Editorial: Corporations keep trying to throw out progressive California laws. Do we need reforms?
In his first term as governor, Gov. Jerry Brown signed a host of progressive laws — on taxes, health care, the environment and immigrant rights. There were even some progressive proclamations, like Brown’s call for a “California-based, progressive, clean economy.”
After taking office, Brown signed more of the same. For example, he signed a bill in his first week that would have forced the California Teachers Association to bargain with his administration, and a bill a few weeks later that would have granted the California Public Employees’ Retirement System a significant raise.
But Brown has gone another long way to the right since taking office — and his party, and his party’s allies in the Legislature, are all for it.
The governor signed the law that requires teachers to be represented by a union, the passage of which he had to sign since it was passed by Democrats in the Legislature, but had to veto because it wasn’t “a complete and total reformation of the labor laws.”
The governor signed the law that would have allowed California municipalities to opt out of state law requiring workers to be paid at least $10,000 a year. As it is, workers have to contribute at least $4,200. The new law had won support from the California Chamber of Commerce, and Brown’s former lieutenant governor, from among other pro-business interests: businesses that pay workers less than $10,000 a year to avoid the minimum wage.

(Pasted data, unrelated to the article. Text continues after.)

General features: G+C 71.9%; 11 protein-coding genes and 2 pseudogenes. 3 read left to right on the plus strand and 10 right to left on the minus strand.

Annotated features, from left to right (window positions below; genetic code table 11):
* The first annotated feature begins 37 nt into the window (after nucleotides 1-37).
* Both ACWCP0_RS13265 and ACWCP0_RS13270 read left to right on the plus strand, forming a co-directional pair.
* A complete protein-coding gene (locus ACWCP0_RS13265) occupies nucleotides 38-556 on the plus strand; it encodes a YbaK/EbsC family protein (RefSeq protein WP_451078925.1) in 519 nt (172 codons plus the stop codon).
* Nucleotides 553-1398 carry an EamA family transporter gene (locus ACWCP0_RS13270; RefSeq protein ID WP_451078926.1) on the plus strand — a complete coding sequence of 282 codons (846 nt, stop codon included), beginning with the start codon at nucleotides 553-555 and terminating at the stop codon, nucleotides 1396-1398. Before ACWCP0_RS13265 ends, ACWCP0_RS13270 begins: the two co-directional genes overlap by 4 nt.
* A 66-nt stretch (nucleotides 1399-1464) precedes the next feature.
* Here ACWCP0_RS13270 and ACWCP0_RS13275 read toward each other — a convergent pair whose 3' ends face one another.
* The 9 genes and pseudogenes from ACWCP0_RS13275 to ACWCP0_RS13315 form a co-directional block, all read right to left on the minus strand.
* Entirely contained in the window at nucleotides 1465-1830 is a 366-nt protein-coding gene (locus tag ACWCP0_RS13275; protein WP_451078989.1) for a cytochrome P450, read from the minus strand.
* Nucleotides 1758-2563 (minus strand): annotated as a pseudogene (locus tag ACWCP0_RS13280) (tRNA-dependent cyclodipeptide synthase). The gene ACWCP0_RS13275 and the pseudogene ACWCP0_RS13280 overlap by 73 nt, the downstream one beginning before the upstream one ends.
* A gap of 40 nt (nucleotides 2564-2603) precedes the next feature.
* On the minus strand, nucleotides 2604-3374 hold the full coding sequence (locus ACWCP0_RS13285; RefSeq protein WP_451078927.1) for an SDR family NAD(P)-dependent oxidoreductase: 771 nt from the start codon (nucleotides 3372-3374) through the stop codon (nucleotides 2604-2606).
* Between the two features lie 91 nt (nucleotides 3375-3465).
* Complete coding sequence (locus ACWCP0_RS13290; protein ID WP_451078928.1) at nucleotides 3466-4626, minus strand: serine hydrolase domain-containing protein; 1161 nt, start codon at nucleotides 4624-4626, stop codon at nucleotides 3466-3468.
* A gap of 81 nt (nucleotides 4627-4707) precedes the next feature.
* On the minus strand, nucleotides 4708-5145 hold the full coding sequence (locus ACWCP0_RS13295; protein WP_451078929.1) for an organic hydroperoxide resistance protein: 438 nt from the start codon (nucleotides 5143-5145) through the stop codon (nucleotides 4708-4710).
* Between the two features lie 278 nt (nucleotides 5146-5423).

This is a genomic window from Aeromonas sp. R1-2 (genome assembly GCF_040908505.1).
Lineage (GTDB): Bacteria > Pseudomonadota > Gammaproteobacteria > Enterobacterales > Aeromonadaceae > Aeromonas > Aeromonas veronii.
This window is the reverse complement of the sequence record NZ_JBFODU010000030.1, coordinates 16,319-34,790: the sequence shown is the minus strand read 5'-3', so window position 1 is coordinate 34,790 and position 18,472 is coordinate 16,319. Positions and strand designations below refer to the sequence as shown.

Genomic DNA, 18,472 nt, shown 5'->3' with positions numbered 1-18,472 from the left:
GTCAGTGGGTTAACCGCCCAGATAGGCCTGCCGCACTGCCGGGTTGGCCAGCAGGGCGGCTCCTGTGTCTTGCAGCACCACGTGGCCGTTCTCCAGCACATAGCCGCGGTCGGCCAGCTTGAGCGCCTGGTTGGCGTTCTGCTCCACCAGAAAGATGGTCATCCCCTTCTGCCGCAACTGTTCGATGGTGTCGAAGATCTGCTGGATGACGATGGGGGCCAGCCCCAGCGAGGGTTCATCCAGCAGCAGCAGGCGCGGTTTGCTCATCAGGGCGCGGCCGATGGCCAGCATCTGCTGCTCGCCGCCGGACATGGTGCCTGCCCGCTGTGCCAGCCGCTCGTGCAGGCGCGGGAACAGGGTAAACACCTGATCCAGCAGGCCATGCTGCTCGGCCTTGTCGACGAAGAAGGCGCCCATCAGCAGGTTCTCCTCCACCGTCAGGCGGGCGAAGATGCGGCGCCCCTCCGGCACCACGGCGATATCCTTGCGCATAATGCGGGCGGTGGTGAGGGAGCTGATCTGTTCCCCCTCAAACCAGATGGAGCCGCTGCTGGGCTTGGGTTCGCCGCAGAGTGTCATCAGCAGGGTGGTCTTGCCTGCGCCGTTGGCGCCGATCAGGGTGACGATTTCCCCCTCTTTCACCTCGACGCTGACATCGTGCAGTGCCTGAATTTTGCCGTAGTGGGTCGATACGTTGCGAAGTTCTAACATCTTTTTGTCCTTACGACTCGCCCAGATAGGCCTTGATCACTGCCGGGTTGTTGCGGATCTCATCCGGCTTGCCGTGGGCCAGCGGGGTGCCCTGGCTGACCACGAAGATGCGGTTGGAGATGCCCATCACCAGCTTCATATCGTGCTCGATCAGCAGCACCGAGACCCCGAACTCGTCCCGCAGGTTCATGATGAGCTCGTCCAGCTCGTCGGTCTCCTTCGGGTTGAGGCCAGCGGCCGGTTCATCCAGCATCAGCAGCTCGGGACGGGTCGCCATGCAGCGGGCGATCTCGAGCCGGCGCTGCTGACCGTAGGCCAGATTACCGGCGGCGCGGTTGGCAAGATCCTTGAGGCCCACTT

The governor also signed a law to make it easier for businesses to fire their employees.
The governor also signed more pro-corporate measures: Brown vetoed legislation that would have required more disclosure on the energy sector, and legislation that would have made it easier for business to move their money out of the state.
These laws are not progressive; they are what Brown likes to call “corporate-lite.” And they are bad news for the people of California. They are also bad news for working families,